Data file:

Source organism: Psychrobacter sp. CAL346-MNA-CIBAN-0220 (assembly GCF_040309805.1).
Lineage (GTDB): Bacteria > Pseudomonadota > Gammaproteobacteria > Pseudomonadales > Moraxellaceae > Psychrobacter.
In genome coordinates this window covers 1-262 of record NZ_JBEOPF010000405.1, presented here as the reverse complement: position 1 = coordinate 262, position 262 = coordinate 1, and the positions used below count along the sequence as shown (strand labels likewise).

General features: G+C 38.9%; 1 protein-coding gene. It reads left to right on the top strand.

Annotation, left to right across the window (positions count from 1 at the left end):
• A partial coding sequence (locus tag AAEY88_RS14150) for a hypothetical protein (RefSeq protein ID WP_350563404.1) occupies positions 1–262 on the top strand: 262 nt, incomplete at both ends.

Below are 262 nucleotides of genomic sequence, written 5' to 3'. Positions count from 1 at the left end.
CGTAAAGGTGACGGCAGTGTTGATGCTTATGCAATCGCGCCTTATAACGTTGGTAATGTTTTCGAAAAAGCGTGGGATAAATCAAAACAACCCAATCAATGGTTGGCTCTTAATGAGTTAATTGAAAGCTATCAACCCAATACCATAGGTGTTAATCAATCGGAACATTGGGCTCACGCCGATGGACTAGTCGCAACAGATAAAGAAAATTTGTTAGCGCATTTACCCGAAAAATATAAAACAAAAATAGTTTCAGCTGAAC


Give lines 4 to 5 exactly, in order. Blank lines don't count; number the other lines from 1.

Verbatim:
General features: G+C 38.9%; 1 protein-coding gene. It reads left to right on the top strand.

Annotation, left to right across the window (positions count from 1 at the left end):